Since writing that blog, two people have said kind things to me. In one situation, I reacted correctly. In the other, I did not.
My friend Tom and I were messaging when he fired off the the following, “I consider you a good friend despite that I’ve only met you once in person. You never made me feel like you’re a comedian interacting with a fan.”
Not gonna lie here, reading Tom’s words made me feel good.
He made me feel like I’m doing something right with my life and career.
I’ve always found the idea of “fans” odd; the term feels too all encompassing to me. I look as “fandom” as being all in, which may be a poor interpretation on my part, but so be it. Peter Gabriel is one of my favorite musicians; I love a lot of what he does. At the same time, I don’t really consider myself a “fan.”
I look at Peter Gabriel as a musician that’s written a lot of great songs. And a few stinkers. He’s human, like me. He’s just extraordinarily gifted, unlike me. He laughs, he loves, he farts, gets jealous, has problems getting and maintaining an erect…
Sorry, got distracted there for a moment.
The point is, Peter Gabriel is human, and I don’t worship humans. I try to understand and empathize and connect with other people, but I don’t worship them; that ain’t my thang.
Worship and fandom are kissing cousins, as fandom is a form of worship. Look at Beyonce’s Beehive, or the followers of Alex Jones. When their idol is even so much perceived as having been wronged, they attack with a vengeance. It’s mob mentality, and mob mentality is never good. It makes me wonder what those fans are missing in their lives, what void they fill with idolatry. It’s so all-encompassing that a slight against their “god” becomes a slight against them. Which is sad.
Not that I’m at risk of it; I’d never want to hold that kind of sway over anyone.
With my comedy, I try to be as personal as possible. I don’t write topical jokes; things like Uber, politics, and the latest celebrity breakup are all outside my realm of comedic interest. I talk about my life. I want people to leave the showroom feeling like they know me a little better. Thus, when they talk to me, they come from a place of shared interests.
Because of this approach, I have friends across the country—people I’ve met in my journeys. It always begins small—a “hiya” after a show, or a message on social media—and then the next thing you know we’re having dinner together, or taking annual pictures, or I’m crashing on their couch… This happens because being open to people is what I’m supposed to do. If someone expresses an interest in me, I should express an interest in them.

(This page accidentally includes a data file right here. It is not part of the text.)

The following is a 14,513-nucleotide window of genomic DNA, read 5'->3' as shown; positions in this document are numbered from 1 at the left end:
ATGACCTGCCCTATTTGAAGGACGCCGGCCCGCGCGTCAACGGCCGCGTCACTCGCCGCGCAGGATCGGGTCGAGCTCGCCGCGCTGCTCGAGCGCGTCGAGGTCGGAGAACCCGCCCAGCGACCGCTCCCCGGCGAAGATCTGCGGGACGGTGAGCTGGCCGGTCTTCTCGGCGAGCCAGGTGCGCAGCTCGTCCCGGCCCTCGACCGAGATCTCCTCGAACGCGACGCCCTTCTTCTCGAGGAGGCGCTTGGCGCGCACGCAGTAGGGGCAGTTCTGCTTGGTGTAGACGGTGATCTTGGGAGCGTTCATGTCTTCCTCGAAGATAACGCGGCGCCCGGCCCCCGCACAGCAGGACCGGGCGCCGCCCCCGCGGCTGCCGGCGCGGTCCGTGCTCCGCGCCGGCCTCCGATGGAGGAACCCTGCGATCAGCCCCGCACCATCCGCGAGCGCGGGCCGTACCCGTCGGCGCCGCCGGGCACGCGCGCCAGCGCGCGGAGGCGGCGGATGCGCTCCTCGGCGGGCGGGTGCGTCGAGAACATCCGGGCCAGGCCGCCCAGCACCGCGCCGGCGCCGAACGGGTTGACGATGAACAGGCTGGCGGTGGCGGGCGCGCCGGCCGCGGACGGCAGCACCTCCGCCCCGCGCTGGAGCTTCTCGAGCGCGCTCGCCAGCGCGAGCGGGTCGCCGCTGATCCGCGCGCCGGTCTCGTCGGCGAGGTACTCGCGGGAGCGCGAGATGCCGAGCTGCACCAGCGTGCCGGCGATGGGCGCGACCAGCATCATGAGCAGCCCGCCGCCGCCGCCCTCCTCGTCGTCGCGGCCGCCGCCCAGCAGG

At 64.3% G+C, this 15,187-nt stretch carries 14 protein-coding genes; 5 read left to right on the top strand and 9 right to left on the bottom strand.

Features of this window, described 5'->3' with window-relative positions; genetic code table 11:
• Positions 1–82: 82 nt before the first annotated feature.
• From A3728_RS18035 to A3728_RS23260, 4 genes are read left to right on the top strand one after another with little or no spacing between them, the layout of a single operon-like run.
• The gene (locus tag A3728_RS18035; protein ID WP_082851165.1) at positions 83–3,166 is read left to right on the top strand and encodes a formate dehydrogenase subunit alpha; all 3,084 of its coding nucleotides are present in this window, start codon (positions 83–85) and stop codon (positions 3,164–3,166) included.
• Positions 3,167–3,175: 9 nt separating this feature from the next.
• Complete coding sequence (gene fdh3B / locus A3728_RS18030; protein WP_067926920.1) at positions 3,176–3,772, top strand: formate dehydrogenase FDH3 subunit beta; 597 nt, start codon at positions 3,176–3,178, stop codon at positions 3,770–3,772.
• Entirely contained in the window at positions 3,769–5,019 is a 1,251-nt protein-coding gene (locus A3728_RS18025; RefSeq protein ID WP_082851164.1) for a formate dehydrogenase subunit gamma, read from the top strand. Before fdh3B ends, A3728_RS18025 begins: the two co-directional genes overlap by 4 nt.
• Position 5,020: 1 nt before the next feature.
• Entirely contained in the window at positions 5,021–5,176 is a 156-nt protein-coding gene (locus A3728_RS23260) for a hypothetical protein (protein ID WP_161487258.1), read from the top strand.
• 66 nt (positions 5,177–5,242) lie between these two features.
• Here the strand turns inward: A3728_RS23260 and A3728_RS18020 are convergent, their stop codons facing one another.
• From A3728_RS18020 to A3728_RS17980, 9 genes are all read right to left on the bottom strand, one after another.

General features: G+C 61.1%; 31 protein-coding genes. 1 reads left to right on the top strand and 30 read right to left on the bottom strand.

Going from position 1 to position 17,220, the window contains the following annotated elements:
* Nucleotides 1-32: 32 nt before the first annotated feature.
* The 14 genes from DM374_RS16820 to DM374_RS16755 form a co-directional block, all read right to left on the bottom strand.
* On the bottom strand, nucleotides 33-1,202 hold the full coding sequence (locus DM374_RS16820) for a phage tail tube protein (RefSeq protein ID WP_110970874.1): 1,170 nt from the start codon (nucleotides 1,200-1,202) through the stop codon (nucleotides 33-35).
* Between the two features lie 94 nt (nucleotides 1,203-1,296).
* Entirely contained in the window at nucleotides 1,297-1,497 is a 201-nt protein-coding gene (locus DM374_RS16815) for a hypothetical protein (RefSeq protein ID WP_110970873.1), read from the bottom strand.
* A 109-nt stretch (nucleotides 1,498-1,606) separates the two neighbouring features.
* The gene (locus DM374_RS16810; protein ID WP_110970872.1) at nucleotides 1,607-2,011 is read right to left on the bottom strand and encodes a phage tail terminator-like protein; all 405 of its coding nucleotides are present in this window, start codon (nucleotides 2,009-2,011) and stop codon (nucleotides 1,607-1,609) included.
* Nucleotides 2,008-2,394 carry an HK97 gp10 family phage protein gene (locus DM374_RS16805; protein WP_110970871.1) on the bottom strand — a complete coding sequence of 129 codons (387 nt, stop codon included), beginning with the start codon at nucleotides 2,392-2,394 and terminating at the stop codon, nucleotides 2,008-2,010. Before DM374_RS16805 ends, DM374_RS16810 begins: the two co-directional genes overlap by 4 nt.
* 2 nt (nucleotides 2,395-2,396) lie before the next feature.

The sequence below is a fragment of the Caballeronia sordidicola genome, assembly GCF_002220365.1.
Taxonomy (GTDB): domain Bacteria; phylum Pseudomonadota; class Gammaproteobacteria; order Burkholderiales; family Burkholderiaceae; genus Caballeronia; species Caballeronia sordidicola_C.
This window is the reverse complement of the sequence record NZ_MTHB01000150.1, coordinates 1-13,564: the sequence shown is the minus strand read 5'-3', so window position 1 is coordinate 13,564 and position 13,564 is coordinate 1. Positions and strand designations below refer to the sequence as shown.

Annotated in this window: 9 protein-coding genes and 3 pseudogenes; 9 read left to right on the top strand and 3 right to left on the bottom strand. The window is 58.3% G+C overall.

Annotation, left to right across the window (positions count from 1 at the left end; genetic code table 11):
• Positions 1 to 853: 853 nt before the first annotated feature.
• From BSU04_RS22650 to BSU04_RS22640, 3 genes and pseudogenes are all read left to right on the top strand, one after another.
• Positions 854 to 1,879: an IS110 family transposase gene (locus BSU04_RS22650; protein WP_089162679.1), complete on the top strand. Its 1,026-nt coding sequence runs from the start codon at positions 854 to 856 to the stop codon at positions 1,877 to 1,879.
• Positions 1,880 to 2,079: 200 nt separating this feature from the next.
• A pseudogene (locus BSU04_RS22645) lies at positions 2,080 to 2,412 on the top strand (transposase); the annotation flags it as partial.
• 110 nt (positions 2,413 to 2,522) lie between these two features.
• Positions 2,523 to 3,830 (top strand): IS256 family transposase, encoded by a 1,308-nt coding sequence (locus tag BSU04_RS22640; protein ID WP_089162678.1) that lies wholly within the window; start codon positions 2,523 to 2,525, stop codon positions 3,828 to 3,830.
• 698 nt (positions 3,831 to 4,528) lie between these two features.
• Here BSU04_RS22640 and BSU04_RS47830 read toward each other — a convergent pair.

(To be fair, my approach has led to… if not odd circumstances, interesting ones. I’ve met couples who later got divorced. In those situations, it’s not outright awkward, but I do find myself wondering, “So, who gets the comedian in the breakup?”)
Returning to the main topic, compliments: like anyone, I am a work in progress. A week after Tom praised my ability to connect with him as a person, my friend Sue told me, “[Nathan] you are a man of character and integrity. You are appreciated.”
Unfortunately, I immediately negated Sue’s post with a pshaw; “I’m just a guy is all.”
Her words made me uncomfortable.
Why? The difference between the two compliments is that Sue’s comment was about me. It was direct. “You are.” Tom’s comment was about how I make him feel. The distinction is subtle, but important, and why I believe I was able to accept Tom’s kind words while immediately dismissing Sue’s. If I am able to make someone else feel good about themselves, huzzah! Success! But someone trying to make me feel good about myself? Ew, misguided.
Fortunately, Sue scolded me for my dismissal of her words, and I’m grateful for that.
Recognizing what I’d done, I apologized for shunning her compliment. It is only when we are constantly called out on our negative behaviors do we learn to learn and grow as people.
I’m a work in progress. While I may not be the tyranny of evil men, I am trying to be the shepherd.
I’m trying to be better.